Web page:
‘Brighton Beach Memoirs’ at Sandy Spring Theatre Group and The Arts Barn

Consider, if you will, a 15-year-old boy growing up in Brooklyn, New York who longs to be a baseball star with the Yankees, but would give up that dream if he could see a naked woman for two and a half minutes! He is Eugene Morris Jerome, played by the ultra-talented Danny Santiago in Sandy Spring Theatre Group and The Arts Barn’s spectacular and thoroughly entertaining production of Brighton Beach Memoirs. Premiering in 1983, this semi-autobiographical play was written by the legendary Neil Simon and is part of his “Eugene Trilogy” along with Biloxi Blues and Broadway Bound.

Danny Santiago (Eugene).

Danny Santiago (Eugene). Photo by Lydia Velasquez.

Brighton Beach Memoirs is certainly a laugh-out-loud comedy, but we found a generous helping of pathos and poignancy, as well. This coming-of-age story is set in the Brighton Beach area of Brooklyn, New York in September 1937 and peeks into the lives of the Jewish-Polish-American Jerome family. With the threat of the “biggest war ever” looming, Eugene and his family struggle through everyday problems and some not-so-everyday problems with humor and love.

Under the superb direction of Bill Spitz, the entire cast is impressive. For example, as a high school junior himself, Santiago beautifully captures the bright but somewhat naïve and curious teenager facing the challenges of puberty. This young man’s performance is truly that of a seasoned professional! Even when Eugene is making wisecracks in a perfect Brooklyn accent, Santiago provides a layered and nuanced performance.

Eugene has what he describes as a love-hate relationship with his older brother, Stanley, splendidly portrayed by Joe Myers. Myers’ talent shines as Stanley instructs his younger sibling in the “facts” of life—as he sees them—and leads by example in standing up for his principles and for his family, even when the two conflict. On the other hand, Stanley periodically gives into his vices, such as casual sex and gambling.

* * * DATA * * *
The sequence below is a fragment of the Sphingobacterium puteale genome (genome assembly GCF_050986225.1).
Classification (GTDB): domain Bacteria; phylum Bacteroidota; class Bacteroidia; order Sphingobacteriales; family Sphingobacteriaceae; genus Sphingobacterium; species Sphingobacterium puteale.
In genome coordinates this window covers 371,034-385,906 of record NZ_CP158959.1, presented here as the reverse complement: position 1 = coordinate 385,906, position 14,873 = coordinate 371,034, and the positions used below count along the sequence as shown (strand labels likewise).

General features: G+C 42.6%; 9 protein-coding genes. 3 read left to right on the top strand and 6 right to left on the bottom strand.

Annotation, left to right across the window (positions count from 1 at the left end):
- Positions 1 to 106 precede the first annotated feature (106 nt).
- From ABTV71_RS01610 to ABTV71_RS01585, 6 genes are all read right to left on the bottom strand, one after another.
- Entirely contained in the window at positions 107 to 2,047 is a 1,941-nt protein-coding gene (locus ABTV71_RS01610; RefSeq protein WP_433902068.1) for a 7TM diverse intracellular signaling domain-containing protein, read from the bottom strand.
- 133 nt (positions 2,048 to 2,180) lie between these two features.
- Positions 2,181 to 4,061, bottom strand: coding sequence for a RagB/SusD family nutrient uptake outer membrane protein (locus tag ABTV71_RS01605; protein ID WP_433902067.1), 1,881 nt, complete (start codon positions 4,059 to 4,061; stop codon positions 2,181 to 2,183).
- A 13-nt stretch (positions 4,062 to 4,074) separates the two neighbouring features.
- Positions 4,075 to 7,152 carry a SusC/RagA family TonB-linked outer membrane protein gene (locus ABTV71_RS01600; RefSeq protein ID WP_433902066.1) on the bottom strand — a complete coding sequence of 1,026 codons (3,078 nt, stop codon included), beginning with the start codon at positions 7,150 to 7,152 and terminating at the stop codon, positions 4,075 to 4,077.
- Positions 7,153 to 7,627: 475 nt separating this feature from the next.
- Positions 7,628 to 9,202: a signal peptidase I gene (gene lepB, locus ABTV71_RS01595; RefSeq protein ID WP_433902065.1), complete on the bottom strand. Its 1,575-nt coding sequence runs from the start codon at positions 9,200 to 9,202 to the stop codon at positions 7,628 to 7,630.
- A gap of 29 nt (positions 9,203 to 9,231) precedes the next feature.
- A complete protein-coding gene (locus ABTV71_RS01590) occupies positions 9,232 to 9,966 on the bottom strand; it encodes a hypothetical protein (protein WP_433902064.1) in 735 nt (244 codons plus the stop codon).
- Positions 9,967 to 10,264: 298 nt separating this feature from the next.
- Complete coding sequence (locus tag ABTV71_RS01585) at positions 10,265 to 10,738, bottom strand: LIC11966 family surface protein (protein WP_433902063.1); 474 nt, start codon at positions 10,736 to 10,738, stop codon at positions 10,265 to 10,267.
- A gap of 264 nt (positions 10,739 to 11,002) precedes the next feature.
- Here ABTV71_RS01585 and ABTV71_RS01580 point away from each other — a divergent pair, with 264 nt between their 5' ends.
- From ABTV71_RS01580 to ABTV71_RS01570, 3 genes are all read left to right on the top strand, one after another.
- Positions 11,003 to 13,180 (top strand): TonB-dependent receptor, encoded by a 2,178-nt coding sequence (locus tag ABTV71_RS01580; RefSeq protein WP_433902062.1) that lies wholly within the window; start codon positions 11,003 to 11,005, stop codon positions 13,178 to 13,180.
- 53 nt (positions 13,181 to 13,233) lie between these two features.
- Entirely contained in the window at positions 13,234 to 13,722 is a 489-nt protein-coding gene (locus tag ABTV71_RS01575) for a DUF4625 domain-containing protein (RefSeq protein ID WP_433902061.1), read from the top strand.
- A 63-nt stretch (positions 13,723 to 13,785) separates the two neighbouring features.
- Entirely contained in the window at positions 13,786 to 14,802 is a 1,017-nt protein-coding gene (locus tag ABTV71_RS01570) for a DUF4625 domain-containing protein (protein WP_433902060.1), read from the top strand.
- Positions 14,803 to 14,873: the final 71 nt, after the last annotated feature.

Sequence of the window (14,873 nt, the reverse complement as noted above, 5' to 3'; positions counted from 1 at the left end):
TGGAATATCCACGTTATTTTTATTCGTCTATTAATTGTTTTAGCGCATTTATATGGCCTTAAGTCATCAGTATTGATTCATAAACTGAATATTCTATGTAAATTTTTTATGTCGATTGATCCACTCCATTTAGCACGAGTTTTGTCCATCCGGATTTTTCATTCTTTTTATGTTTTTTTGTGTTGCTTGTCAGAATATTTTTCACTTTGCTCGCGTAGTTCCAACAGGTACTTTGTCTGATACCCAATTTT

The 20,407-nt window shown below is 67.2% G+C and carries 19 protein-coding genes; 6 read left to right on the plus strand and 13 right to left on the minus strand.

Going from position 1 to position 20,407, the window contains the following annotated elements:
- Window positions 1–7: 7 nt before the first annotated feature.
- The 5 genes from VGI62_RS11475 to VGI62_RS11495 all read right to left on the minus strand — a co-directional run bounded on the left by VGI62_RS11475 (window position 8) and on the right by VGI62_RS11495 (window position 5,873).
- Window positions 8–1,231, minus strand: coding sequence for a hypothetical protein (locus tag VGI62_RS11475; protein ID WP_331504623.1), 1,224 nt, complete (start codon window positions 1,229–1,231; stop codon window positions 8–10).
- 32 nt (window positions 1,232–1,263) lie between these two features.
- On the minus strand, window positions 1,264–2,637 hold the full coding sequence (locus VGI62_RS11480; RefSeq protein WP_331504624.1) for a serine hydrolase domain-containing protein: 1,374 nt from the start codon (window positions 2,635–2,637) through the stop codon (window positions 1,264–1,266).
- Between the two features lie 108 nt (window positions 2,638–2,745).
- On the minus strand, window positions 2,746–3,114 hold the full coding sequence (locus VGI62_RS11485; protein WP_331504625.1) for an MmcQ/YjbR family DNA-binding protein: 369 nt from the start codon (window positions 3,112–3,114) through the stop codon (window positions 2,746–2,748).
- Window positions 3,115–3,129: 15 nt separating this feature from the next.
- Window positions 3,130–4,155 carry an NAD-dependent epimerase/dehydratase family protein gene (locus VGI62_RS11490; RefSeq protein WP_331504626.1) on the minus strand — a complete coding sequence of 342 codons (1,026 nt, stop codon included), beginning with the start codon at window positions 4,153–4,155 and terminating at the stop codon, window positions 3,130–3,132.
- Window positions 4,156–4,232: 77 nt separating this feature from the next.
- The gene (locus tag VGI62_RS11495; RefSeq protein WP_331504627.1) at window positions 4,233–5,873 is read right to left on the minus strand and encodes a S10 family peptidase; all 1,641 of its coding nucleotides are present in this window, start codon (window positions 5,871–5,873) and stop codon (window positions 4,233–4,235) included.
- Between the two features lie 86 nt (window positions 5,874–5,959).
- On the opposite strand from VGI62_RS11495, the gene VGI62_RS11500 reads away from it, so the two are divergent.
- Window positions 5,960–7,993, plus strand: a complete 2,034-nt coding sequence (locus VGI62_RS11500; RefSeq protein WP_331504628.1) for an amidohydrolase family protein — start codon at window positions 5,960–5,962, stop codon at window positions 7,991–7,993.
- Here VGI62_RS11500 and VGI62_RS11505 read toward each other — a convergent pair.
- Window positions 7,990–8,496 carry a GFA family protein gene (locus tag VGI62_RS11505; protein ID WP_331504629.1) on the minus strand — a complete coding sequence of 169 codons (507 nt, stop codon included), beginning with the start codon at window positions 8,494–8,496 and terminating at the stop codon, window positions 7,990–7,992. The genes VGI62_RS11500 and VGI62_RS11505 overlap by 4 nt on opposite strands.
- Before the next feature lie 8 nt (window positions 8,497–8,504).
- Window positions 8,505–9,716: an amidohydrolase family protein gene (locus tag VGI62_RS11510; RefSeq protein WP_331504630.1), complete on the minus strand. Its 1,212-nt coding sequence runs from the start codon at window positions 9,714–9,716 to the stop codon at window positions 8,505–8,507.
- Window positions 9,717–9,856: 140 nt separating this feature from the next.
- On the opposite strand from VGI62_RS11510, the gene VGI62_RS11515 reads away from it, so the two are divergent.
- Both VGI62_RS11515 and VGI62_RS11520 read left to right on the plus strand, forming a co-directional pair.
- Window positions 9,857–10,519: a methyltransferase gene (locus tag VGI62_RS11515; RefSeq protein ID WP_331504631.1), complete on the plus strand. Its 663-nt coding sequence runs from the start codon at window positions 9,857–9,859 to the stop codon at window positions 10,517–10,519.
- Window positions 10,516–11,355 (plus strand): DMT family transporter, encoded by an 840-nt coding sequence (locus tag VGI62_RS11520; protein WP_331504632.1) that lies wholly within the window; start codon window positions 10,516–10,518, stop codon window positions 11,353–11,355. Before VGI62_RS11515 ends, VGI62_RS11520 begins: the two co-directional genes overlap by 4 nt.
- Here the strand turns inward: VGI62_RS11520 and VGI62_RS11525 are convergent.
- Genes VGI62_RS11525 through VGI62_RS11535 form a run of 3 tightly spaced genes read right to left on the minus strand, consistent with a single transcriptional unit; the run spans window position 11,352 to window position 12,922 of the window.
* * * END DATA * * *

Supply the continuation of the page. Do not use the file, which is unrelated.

A super-standout is Mara Bayewitz as Eugene and Stanley’s mother, Kate Jerome. In street clothes, Bayewitz looks 30-ish, but through the magic of costumes, make-up, lighting, and her tremendous talent, she is transformed into a 40-ish Jewish mother, practical to a fault, who loves her family to pieces, even when she is yelling at them and insulting them. Kate harbors feelings of envy and disappointment dating back to her childhood, but most of the time she keeps those feelings to herself and covers them with humor. Bayewitz brings the house down with her excellent timing and comedic flair, which also allows Kate to keep her emotions in check.

Mara Bayewitz (Kate). Photo courtesy of Sandy Spring Museum.

Mara Bayewitz (Kate). Photo courtesy of Sandy Spring Museum.

Kate’s husband, Jack Jerome, is the long-suffering, hard-working patriarch who, no matter how many problems he has in his own life, always takes time to help his family. Keith Cassidy turns in a bravura performance in this complex role that is both touching and hilarious at the same time. Jack is not only extremely generous to his immediate family, but to his extended family, as well. He works two jobs to support a seven-member household, which includes his wife’s widowed sister, Blanche Morton (Karen Winokur) and her two daughters, Nora (Callie Etches) and Laurie (Lydia Levy).

The roles and relationships are somewhat complex. In addition to his ambitions to be a baseball star and/or a famous writer, Eugene is interested in girls and sex and is infatuated with his cousin Nora. To his disappointment, his brother Stanley explains that “it is illegal” to have sex with your first cousin, because “you’ll make babies with nine heads!” Nora is not interested in Eugene, but rather in a dancing career, and she has a chance to audition for a role on Broadway. Her younger sister Laurie supposedly has a “heart flutter” so she doesn’t have to do chores around the house, causing resentment in Eugene, Stanley, and Nora. Blanche lost her husband six years earlier and because she had focused all her attention on him, she is just now learning how to relate to her daughters. Nevertheless, they manage to represent a cohesive, loving family.

Special mention goes to Costume Designer Maggie Skekel, Lighting Designer Joe Connor, and Props and Set Dressers Karen Petersen and Karen Dugard for transporting us back to a late 1930s lower middle-class home in Brooklyn, New York, complete with a Depression-era radio that worked only intermittently to provide news of Mussolini, the World Series, and a 100-year-old woman in the same broadcast. All the set pieces stay in place throughout the entire show, and only lighting is used for the scene changes.

With its moving, relatable story, talented performers, skillful production staff, and mega-doses of comedy, Brighton Beach Memoirs is a triumph! We laughed; we cried; we applauded; and we cheered! This production is not to be missed, so reserve your tickets today!

[NOTE: Sandy Spring Theatre Group advises that this show is appropriate for ages 14 years and older.]

Running Time: Approximately two hours and 30 minutes, with one 15-minute intermission.

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Brighton Beach Memoirs plays through May 24, 2015 at Sandy Spring Theatre Group, performing at the Gaithersburg Arts Barn – 311 Kent Square Road in Gaithersburg, MD. For tickets, call (301) 258-6394, or purchase them online.

RATING: FIVE-STARS-82x1555.gif

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